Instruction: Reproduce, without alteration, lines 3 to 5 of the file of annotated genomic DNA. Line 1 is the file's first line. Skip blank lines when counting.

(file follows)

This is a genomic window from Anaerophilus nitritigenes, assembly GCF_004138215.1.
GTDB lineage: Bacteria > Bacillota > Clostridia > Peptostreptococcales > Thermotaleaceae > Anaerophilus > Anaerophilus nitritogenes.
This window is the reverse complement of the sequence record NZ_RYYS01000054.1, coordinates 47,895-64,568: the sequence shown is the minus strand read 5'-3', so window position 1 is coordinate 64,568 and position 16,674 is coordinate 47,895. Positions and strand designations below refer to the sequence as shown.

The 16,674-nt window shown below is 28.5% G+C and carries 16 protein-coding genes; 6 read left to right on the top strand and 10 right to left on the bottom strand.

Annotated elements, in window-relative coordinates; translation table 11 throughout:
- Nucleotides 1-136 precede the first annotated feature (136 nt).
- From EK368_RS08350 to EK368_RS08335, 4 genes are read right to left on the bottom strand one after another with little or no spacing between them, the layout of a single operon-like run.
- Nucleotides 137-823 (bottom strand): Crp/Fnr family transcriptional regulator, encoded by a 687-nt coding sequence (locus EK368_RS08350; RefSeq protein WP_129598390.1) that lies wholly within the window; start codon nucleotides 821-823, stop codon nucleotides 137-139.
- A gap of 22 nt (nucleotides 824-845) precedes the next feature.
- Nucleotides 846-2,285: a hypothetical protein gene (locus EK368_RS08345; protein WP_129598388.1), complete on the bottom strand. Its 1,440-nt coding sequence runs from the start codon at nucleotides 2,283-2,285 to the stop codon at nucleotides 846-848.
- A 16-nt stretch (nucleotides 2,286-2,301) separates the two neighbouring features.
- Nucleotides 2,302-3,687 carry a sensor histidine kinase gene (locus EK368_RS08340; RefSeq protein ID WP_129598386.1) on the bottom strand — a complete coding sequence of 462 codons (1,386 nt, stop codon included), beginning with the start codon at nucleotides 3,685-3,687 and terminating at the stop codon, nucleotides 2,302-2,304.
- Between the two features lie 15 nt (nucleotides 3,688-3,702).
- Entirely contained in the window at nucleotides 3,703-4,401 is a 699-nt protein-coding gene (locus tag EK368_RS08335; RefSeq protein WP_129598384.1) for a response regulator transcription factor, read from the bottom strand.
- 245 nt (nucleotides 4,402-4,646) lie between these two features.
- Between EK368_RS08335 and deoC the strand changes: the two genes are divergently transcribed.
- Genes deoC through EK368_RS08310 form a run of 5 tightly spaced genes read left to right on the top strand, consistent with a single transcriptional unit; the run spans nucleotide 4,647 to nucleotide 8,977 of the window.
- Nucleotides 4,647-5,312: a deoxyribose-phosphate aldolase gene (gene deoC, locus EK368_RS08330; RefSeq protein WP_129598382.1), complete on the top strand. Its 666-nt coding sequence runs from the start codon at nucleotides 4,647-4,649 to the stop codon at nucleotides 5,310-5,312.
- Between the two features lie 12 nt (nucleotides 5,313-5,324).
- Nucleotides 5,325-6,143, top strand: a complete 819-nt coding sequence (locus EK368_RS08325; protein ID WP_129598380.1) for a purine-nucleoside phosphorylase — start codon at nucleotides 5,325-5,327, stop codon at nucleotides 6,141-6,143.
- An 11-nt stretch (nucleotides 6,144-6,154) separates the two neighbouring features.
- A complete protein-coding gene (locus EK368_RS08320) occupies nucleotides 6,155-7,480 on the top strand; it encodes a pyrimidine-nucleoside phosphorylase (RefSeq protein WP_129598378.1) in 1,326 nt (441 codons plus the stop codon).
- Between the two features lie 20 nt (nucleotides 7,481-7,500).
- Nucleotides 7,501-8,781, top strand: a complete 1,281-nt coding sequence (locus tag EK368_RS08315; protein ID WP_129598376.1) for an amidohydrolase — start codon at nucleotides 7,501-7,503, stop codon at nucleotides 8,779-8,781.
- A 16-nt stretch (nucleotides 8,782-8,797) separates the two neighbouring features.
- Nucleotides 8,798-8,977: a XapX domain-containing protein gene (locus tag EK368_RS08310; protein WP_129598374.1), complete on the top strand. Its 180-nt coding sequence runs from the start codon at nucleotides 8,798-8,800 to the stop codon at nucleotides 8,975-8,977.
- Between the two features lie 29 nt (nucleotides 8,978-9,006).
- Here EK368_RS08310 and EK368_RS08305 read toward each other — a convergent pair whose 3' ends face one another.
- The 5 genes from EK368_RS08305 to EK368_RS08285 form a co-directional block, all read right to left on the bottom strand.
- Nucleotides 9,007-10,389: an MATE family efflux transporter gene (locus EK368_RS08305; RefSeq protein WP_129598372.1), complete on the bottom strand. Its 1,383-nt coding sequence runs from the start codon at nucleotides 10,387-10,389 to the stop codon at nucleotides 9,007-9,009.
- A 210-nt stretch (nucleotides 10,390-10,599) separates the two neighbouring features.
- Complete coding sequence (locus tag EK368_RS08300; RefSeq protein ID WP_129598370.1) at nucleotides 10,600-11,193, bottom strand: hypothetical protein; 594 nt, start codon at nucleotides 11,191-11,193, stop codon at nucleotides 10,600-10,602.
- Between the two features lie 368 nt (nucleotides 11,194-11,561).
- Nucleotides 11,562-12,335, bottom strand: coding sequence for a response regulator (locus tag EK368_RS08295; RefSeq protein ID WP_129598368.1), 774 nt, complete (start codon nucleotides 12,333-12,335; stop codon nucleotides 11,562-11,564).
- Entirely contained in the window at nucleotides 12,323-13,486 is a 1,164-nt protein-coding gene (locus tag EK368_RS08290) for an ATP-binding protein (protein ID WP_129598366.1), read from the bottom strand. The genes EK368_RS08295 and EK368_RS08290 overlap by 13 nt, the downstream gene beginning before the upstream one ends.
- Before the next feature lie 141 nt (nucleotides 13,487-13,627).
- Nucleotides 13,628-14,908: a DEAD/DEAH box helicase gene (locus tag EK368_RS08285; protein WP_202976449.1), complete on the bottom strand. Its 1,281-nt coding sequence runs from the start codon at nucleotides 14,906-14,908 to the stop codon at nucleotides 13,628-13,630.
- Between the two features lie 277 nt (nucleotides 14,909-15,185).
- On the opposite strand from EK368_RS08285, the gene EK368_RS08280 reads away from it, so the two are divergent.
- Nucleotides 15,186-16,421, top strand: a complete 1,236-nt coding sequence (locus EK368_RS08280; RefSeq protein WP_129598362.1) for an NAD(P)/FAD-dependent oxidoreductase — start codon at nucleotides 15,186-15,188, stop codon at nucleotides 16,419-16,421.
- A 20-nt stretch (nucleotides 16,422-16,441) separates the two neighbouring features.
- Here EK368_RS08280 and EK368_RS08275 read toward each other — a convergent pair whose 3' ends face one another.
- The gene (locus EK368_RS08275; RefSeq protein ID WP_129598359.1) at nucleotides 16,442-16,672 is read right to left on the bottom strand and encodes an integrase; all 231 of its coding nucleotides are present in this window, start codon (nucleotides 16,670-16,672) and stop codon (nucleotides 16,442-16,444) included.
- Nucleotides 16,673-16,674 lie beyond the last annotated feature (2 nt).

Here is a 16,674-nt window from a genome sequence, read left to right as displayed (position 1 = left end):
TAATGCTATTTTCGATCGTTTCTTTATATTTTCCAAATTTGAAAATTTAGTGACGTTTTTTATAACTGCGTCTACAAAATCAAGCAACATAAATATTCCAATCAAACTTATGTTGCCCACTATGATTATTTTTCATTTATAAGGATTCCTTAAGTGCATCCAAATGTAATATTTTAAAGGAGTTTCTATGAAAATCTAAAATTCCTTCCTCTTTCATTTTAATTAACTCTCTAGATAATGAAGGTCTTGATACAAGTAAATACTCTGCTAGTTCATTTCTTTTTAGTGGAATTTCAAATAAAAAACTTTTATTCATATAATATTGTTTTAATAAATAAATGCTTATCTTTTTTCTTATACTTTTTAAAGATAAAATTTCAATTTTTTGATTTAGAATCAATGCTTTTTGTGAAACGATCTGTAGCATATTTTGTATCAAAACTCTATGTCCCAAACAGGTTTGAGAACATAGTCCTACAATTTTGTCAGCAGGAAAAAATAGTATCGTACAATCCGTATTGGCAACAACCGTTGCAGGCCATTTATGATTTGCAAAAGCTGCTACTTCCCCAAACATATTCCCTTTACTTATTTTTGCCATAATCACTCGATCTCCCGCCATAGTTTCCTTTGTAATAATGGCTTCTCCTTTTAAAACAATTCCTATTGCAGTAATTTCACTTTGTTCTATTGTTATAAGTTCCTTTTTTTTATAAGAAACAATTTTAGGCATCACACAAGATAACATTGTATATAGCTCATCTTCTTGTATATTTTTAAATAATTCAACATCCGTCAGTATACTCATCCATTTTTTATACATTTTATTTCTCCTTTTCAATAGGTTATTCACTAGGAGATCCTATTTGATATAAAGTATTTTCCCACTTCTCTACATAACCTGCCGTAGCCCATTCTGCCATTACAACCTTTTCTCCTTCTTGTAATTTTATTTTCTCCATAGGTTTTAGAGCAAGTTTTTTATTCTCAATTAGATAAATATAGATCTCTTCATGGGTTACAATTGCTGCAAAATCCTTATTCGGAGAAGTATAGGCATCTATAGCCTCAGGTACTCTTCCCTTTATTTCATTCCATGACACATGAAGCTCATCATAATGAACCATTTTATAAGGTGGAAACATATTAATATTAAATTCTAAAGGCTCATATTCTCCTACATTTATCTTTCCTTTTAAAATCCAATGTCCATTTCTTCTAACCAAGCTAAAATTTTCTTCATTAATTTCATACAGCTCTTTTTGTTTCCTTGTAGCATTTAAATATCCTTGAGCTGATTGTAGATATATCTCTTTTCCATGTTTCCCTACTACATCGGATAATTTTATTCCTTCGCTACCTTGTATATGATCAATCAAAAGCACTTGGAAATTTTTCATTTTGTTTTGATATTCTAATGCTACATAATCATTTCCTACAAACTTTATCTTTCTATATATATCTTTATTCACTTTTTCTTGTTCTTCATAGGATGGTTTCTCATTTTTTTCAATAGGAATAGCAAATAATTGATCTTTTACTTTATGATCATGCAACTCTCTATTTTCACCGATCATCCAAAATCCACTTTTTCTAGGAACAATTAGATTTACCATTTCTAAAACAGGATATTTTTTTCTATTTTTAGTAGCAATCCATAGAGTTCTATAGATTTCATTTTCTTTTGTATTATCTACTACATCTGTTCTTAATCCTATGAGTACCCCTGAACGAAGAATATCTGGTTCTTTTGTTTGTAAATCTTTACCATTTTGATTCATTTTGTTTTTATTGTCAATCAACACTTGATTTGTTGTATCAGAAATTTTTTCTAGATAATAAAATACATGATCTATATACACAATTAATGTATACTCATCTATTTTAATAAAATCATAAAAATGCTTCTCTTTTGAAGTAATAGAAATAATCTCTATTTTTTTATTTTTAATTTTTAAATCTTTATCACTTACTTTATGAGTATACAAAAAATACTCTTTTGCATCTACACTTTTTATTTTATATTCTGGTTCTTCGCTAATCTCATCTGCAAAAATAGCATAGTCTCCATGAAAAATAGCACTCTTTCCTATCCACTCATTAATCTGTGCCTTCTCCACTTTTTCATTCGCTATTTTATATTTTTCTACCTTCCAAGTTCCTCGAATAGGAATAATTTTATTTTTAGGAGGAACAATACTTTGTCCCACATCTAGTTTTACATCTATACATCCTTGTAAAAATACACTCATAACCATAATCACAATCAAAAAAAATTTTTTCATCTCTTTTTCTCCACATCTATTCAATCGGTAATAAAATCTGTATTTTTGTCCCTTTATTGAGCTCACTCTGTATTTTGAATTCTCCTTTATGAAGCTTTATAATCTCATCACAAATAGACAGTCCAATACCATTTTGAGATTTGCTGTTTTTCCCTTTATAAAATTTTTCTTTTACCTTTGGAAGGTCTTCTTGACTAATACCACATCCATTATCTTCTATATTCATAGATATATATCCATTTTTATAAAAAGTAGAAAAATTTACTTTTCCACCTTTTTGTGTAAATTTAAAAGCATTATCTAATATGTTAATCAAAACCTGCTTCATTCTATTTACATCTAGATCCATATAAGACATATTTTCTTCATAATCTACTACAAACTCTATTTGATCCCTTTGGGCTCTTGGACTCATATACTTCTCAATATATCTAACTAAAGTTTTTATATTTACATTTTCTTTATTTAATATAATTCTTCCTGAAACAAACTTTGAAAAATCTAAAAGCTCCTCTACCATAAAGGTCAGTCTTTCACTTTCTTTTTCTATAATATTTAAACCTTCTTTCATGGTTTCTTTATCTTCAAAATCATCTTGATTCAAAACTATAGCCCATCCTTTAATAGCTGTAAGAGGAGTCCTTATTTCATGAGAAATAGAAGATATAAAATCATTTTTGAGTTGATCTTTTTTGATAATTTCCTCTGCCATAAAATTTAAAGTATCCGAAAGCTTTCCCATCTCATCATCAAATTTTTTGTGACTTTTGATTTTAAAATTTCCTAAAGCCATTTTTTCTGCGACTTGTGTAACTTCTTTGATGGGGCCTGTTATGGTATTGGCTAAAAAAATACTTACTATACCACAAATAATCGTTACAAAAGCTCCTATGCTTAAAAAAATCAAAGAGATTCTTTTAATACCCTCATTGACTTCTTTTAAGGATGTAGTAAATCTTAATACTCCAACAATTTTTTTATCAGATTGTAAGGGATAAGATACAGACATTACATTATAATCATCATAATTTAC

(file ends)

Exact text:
This window is the reverse complement of the sequence record NZ_RYYS01000054.1, coordinates 47,895-64,568: the sequence shown is the minus strand read 5'-3', so window position 1 is coordinate 64,568 and position 16,674 is coordinate 47,895. Positions and strand designations below refer to the sequence as shown.

The 16,674-nt window shown below is 28.5% G+C and carries 16 protein-coding genes; 6 read left to right on the top strand and 10 right to left on the bottom strand.

Annotated elements, in window-relative coordinates; translation table 11 throughout: